“Look away, look away …”
These are the grafs that started a weekend of posturing … buried in the middle of a Des Moines Register story (no longer even online as itself, best I can tell, in October 2007; here is AP story from later) about the gun issue.
“Dean has said 2000 Democratic nominee Al Gore lost the election because he failed to win Southern states, where disaffected Democrats who favor gun owners’ rights were reluctant to support him.
” ‘I still want to be the candidate for guys with Confederate flags in their pickup trucks,’ Dean said Friday in a telephone interview from New Hampshire. ‘We can’t beat George Bush unless we appeal to a broad cross-section of Democrats’.”
From the reaction to this quote, you’d think Howard Dean had called for the return of slavery or at least the repeal of the University of Michigan’s affirmative-action program. These are the reaction comments from the other candidates Saturday:
Rep. Dick Gephardt of Missouri: This is a blatant move to win the votes of people “who disagree with us on bedrock Democratic values like civil rights” and “I don’t want to be the candidate for guys with Confederate flags in their pickup trucks. I will win the Democratic nomination because I will be the candidate for guys with American flags in their pickup trucks.”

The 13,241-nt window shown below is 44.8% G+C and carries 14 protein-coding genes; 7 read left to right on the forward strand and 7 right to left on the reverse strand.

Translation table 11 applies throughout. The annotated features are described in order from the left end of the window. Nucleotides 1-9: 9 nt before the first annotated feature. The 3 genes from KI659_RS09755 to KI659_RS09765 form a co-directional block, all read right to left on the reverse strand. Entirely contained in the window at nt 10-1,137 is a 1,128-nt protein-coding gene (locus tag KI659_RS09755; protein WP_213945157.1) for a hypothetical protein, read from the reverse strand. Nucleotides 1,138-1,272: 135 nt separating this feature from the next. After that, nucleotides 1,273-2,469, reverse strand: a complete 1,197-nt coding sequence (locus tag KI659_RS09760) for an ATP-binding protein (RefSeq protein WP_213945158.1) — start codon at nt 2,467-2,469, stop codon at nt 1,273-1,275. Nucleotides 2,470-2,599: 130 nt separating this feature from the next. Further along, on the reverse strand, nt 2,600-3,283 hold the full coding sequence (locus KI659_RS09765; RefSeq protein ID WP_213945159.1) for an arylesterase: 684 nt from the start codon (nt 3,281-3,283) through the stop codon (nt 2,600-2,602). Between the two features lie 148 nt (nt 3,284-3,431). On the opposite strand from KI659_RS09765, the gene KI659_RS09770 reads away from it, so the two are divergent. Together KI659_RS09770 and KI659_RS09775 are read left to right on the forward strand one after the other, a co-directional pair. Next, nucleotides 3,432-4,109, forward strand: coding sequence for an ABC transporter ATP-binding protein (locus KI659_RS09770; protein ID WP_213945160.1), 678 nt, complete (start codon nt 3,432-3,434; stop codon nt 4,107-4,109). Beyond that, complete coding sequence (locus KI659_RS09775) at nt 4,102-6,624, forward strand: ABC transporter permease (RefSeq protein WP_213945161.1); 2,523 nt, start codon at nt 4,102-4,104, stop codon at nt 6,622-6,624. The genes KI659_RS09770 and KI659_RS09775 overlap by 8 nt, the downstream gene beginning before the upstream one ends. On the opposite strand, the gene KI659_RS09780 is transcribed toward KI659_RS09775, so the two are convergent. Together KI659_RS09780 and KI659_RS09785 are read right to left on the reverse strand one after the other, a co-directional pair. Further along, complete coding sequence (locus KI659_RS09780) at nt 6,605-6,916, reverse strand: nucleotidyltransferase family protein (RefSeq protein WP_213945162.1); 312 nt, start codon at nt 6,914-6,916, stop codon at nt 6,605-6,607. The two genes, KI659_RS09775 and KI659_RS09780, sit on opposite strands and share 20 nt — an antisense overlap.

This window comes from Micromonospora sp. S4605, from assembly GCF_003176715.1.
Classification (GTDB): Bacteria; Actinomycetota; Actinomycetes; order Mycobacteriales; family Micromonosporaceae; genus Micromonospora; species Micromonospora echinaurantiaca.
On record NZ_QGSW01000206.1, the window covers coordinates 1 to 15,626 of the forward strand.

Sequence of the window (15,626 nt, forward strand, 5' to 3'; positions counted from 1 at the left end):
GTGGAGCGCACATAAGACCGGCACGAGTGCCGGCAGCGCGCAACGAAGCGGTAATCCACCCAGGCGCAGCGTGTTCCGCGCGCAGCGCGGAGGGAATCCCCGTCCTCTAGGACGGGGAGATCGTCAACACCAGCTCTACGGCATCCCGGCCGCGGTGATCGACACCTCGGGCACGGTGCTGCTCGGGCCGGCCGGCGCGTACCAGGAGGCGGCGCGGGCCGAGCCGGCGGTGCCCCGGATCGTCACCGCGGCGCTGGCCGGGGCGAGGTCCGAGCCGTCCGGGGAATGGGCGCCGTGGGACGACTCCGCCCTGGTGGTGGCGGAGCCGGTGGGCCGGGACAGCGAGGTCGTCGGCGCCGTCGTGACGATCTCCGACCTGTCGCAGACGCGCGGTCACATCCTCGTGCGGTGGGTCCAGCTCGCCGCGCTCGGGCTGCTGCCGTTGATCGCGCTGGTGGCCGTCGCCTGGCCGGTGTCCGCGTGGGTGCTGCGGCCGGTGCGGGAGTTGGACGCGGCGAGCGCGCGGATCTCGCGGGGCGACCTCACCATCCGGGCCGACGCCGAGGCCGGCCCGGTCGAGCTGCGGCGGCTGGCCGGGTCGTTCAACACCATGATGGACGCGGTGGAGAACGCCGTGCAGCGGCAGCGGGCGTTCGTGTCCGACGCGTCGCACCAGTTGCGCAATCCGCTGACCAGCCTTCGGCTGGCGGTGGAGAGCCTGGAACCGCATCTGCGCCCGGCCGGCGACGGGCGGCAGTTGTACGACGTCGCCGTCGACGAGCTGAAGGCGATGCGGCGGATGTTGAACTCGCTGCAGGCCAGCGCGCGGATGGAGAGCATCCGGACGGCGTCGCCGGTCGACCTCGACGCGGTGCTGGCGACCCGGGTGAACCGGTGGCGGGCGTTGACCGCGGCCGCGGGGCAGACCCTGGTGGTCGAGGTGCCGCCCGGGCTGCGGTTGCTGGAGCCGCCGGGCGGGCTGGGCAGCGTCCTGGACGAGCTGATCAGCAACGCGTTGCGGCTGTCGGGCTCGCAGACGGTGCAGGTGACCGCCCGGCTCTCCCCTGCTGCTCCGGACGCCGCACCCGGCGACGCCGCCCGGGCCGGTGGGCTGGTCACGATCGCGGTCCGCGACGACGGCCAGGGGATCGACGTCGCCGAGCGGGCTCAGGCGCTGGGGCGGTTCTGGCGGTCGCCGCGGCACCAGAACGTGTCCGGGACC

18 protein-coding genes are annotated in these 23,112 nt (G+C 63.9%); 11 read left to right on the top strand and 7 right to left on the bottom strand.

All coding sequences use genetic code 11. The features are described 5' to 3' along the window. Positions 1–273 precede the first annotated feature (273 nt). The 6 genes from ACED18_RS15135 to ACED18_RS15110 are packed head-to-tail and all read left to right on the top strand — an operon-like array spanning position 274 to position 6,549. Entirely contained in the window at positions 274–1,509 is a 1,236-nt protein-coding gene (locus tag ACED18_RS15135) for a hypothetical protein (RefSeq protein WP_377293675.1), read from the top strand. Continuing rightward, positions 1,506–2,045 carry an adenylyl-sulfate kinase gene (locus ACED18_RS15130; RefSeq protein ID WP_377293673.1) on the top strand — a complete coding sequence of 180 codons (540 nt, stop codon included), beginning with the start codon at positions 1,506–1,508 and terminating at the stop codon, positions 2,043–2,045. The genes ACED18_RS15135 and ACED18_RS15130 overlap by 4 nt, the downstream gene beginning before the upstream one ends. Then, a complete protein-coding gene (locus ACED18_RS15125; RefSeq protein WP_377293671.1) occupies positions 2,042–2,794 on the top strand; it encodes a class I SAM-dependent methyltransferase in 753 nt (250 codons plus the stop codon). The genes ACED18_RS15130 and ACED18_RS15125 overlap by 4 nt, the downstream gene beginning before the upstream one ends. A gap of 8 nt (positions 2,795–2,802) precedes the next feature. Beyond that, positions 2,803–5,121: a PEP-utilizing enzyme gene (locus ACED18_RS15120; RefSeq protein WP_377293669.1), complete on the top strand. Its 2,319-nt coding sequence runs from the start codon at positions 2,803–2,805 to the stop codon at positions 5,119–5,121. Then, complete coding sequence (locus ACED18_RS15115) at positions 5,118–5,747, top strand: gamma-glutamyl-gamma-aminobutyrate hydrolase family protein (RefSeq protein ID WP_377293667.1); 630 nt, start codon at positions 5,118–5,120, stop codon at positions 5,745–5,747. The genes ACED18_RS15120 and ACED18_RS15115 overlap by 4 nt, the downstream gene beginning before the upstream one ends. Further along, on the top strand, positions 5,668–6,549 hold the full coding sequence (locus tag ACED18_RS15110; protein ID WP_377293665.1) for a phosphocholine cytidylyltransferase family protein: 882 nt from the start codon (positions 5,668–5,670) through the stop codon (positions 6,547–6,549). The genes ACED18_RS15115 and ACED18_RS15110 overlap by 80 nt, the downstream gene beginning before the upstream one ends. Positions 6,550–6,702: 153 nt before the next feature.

Sen. John Kerry of Massachusetts: Dean’s “pandering” to the National Rifle Association gave him an inroad to “pander to lovers of the Confederate flag” and “I would rather be the candidate of the NAACP than the NRA.”
The Rev. Al Sharpton of New York: he was “surprised and disturbed” by the remark. “If I said I wanted to be the candidate for people that ride around with helmets and swastikas, I would be asked to leave.”
North Carolina Sen. John Edwards: “Some of the greatest civil rights leaders, white and black, have come from the South. To assume that southerners who drive trucks would embrace this symbol is offensive.”
Retired Army Gen. Wesley Clark of Arkansas: “Every Democratic candidate for president needs to condemn the divisiveness the Confederate flag represents.”
Connecticut Sen. Joe Lieberman’s campaign director: “Governor Dean ought to be more careful about what he says. It is irresponsible and reckless to loosely talk about one of the most divisive, hurtful symbols in American history.” Lieberman himself said Sunday while campaigning in South Carolina: “The way he said it was just plain wrong, divisive, hurtful. I’m troubled that he didn’t just admit he made a mistake in his follow-up statement.”